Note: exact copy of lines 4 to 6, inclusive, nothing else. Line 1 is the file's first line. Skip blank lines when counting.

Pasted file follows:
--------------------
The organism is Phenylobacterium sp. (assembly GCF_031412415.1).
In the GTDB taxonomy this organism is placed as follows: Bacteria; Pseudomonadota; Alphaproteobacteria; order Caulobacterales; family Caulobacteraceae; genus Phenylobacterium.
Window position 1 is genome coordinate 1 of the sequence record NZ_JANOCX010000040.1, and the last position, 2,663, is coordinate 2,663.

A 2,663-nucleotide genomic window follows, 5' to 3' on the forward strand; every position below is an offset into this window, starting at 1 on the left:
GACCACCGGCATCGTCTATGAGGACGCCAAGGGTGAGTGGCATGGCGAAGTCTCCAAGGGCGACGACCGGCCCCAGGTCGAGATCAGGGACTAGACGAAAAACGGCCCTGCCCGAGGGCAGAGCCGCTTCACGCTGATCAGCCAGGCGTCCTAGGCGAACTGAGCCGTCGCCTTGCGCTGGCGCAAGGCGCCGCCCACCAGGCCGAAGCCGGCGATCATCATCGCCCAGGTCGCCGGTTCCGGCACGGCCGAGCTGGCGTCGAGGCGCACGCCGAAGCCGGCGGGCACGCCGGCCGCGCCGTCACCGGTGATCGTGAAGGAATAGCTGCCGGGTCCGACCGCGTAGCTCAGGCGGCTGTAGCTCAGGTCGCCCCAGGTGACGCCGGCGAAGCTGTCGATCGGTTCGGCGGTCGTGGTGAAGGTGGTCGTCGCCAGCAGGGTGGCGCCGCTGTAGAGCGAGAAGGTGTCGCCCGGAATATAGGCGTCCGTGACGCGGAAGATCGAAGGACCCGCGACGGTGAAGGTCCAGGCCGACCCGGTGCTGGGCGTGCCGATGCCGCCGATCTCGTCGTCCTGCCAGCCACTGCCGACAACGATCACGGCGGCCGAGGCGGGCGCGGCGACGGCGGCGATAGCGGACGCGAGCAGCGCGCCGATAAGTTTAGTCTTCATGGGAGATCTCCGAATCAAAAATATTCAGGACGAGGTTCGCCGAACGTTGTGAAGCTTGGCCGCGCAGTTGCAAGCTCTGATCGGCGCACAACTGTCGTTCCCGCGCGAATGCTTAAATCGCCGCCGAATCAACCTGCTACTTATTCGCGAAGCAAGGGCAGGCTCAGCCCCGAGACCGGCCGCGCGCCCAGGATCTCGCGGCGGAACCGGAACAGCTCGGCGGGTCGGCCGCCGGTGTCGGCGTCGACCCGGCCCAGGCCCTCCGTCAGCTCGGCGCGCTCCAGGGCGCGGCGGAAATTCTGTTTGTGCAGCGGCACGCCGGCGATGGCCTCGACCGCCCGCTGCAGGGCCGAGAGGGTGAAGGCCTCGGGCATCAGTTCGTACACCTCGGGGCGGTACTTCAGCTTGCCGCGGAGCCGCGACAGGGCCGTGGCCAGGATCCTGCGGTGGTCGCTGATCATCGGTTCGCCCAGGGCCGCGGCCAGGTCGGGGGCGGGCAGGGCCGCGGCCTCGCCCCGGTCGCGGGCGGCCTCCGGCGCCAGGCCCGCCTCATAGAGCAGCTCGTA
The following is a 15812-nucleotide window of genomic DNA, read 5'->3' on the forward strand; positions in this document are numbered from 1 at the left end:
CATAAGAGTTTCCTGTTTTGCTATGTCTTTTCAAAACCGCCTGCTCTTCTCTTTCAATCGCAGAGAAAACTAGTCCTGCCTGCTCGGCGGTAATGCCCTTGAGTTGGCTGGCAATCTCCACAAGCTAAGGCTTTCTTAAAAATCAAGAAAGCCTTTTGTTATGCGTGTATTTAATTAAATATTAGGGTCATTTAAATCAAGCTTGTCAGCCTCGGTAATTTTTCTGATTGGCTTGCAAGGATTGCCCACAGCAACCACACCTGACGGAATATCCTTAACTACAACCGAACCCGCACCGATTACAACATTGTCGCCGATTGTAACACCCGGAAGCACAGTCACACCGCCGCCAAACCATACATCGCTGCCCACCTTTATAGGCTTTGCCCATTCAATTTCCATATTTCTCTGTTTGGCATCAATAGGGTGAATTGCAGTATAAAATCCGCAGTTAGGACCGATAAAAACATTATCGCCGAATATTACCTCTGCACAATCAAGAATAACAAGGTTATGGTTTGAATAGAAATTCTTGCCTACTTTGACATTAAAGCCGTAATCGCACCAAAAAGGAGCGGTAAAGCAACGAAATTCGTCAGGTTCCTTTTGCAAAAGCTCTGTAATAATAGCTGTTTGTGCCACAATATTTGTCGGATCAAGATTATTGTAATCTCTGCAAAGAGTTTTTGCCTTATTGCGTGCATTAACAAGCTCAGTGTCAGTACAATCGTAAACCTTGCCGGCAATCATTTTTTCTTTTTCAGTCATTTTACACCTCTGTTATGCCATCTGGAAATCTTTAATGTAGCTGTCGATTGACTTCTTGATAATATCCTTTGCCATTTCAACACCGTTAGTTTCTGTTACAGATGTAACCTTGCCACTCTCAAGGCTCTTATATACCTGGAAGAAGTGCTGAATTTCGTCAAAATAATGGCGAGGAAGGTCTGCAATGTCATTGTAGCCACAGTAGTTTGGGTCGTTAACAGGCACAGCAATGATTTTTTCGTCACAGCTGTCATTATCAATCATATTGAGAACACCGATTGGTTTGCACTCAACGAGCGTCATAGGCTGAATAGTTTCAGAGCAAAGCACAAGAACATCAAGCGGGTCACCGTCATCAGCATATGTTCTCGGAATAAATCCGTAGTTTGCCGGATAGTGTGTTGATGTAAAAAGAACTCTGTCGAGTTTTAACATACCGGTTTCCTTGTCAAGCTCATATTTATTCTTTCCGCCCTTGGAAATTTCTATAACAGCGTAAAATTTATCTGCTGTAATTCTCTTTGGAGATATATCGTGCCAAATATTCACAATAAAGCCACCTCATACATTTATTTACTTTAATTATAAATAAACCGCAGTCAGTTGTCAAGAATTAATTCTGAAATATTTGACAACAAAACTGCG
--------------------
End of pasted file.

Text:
A 2,663-nucleotide genomic window follows, 5' to 3' on the forward strand; every position below is an offset into this window, starting at 1 on the left:
GACCACCGGCATCGTCTATGAGGACGCCAAGGGTGAGTGGCATGGCGAAGTCTCCAAGGGCGACGACCGGCCCCAGGTCGAGATCAGGGACTAGACGAAAAACGGCCCTGCCCGAGGGCAGAGCCGCTTCACGCTGATCAGCCAGGCGTCCTAGGCGAACTGAGCCGTCGCCTTGCGCTGGCGCAAGGCGCCGCCCACCAGGCCGAAGCCGGCGATCATCATCGCCCAGGTCGCCGGTTCCGGCACGGCCGAGCTGGCGTCGAGGCGCACGCCGAAGCCGGCGGGCACGCCGGCCGCGCCGTCACCGGTGATCGTGAAGGAATAGCTGCCGGGTCCGACCGCGTAGCTCAGGCGGCTGTAGCTCAGGTCGCCCCAGGTGACGCCGGCGAAGCTGTCGATCGGTTCGGCGGTCGTGGTGAAGGTGGTCGTCGCCAGCAGGGTGGCGCCGCTGTAGAGCGAGAAGGTGTCGCCCGGAATATAGGCGTCCGTGACGCGGAAGATCGAAGGACCCGCGACGGTGAAGGTCCAGGCCGACCCGGTGCTGGGCGTGCCGATGCCGCCGATCTCGTCGTCCTGCCAGCCACTGCCGACAACGATCACGGCGGCCGAGGCGGGCGCGGCGACGGCGGCGATAGCGGACGCGAGCAGCGCGCCGATAAGTTTAGTCTTCATGGGAGATCTCCGAATCAAAAATATTCAGGACGAGGTTCGCCGAACGTTGTGAAGCTTGGCCGCGCAGTTGCAAGCTCTGATCGGCGCACAACTGTCGTTCCCGCGCGAATGCTTAAATCGCCGCCGAATCAACCTGCTACTTATTCGCGAAGCAAGGGCAGGCTCAGCCCCGAGACCGGCCGCGCGCCCAGGATCTCGCGGCGGAACCGGAACAGCTCGGCGGGTCGGCCGCCGGTGTCGGCGTCGACCCGGCCCAGGCCCTCCGTCAGCTCGGCGCGCTCCAGGGCGCGGCGGAAATTCTGTTTGTGCAGCGGCACGCCGGCGATGGCCTCGACCGCCCGCTGCAGGGCCGAGAGGGTGAAGGCCTCGGGCATCAGTTCGTACACCTCGGGGCGGTACTTCAGCTTGCCGCGGAGCCGCGACAGGGCCGTGGCCAGGATCCTGCGGTGGTCGCTGATCATCGGTTCGCCCAGGGCCGCGGCCAGGTCGGGGGCGGGCAGGGCCGCGGCCTCGCCCCGGTCGCGGGCGGCCTCCGGCGCCAGGCCCGCCTCATAGAGCAGCTCGTA
The following is a 15812-nucleotide window of genomic DNA, read 5'->3' on the forward strand; positions in this document are numbered from 1 at the left end: